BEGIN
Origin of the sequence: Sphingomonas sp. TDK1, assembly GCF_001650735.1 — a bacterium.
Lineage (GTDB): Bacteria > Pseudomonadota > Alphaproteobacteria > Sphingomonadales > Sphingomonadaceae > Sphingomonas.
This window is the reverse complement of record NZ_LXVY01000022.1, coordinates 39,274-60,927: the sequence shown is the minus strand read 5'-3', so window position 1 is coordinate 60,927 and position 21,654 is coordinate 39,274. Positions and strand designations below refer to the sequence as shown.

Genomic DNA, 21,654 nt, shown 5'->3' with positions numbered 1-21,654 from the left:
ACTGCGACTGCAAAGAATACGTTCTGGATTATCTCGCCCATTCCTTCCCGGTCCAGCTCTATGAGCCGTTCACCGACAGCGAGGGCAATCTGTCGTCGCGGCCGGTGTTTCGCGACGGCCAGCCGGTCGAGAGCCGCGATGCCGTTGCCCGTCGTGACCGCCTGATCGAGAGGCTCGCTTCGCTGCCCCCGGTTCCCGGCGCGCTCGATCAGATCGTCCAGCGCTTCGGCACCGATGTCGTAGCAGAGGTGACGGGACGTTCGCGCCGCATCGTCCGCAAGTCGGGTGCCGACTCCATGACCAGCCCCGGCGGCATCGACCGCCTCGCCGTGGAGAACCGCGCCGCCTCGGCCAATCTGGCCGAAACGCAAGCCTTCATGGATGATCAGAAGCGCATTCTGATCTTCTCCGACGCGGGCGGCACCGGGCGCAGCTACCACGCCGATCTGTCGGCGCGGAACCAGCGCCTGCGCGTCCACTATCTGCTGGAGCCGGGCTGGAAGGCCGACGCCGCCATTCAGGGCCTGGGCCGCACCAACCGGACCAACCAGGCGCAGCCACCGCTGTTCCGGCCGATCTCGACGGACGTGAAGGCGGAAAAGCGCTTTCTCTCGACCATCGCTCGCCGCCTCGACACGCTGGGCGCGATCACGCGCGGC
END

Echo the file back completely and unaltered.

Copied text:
Origin of the sequence: Sphingomonas sp. TDK1, assembly GCF_001650735.1 — a bacterium.
Lineage (GTDB): Bacteria > Pseudomonadota > Alphaproteobacteria > Sphingomonadales > Sphingomonadaceae > Sphingomonas.
This window is the reverse complement of record NZ_LXVY01000022.1, coordinates 39,274-60,927: the sequence shown is the minus strand read 5'-3', so window position 1 is coordinate 60,927 and position 21,654 is coordinate 39,274. Positions and strand designations below refer to the sequence as shown.

Genomic DNA, 21,654 nt, shown 5'->3' with positions numbered 1-21,654 from the left:
ACTGCGACTGCAAAGAATACGTTCTGGATTATCTCGCCCATTCCTTCCCGGTCCAGCTCTATGAGCCGTTCACCGACAGCGAGGGCAATCTGTCGTCGCGGCCGGTGTTTCGCGACGGCCAGCCGGTCGAGAGCCGCGATGCCGTTGCCCGTCGTGACCGCCTGATCGAGAGGCTCGCTTCGCTGCCCCCGGTTCCCGGCGCGCTCGATCAGATCGTCCAGCGCTTCGGCACCGATGTCGTAGCAGAGGTGACGGGACGTTCGCGCCGCATCGTCCGCAAGTCGGGTGCCGACTCCATGACCAGCCCCGGCGGCATCGACCGCCTCGCCGTGGAGAACCGCGCCGCCTCGGCCAATCTGGCCGAAACGCAAGCCTTCATGGATGATCAGAAGCGCATTCTGATCTTCTCCGACGCGGGCGGCACCGGGCGCAGCTACCACGCCGATCTGTCGGCGCGGAACCAGCGCCTGCGCGTCCACTATCTGCTGGAGCCGGGCTGGAAGGCCGACGCCGCCATTCAGGGCCTGGGCCGCACCAACCGGACCAACCAGGCGCAGCCACCGCTGTTCCGGCCGATCTCGACGGACGTGAAGGCGGAAAAGCGCTTTCTCTCGACCATCGCTCGCCGCCTCGACACGCTGGGCGCGATCACGCGCGGC